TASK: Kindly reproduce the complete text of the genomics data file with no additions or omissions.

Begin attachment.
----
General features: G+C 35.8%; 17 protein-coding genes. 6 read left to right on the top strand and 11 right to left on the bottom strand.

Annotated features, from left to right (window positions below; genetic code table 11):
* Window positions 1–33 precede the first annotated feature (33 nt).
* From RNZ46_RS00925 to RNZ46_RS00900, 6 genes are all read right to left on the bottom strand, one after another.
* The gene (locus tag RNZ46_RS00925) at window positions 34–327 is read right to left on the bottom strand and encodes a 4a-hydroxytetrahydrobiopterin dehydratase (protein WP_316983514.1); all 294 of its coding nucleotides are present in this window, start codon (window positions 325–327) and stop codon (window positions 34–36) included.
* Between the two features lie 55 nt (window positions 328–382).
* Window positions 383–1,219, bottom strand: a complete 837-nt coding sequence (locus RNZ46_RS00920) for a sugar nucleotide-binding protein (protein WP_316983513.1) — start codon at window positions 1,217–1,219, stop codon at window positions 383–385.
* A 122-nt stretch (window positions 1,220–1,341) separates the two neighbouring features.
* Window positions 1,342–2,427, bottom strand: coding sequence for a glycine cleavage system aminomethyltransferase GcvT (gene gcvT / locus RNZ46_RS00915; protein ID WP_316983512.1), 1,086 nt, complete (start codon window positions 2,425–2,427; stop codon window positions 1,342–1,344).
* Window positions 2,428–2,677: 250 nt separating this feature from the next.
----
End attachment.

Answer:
General features: G+C 35.8%; 17 protein-coding genes. 6 read left to right on the top strand and 11 right to left on the bottom strand.

Annotated features, from left to right (window positions below; genetic code table 11):
* Window positions 1–33 precede the first annotated feature (33 nt).
* From RNZ46_RS00925 to RNZ46_RS00900, 6 genes are all read right to left on the bottom strand, one after another.
* The gene (locus tag RNZ46_RS00925) at window positions 34–327 is read right to left on the bottom strand and encodes a 4a-hydroxytetrahydrobiopterin dehydratase (protein WP_316983514.1); all 294 of its coding nucleotides are present in this window, start codon (window positions 325–327) and stop codon (window positions 34–36) included.
* Between the two features lie 55 nt (window positions 328–382).
* Window positions 383–1,219, bottom strand: a complete 837-nt coding sequence (locus RNZ46_RS00920) for a sugar nucleotide-binding protein (protein WP_316983513.1) — start codon at window positions 1,217–1,219, stop codon at window positions 383–385.
* A 122-nt stretch (window positions 1,220–1,341) separates the two neighbouring features.
* Window positions 1,342–2,427, bottom strand: coding sequence for a glycine cleavage system aminomethyltransferase GcvT (gene gcvT / locus RNZ46_RS00915; protein ID WP_316983512.1), 1,086 nt, complete (start codon window positions 2,425–2,427; stop codon window positions 1,342–1,344).
* Window positions 2,428–2,677: 250 nt separating this feature from the next.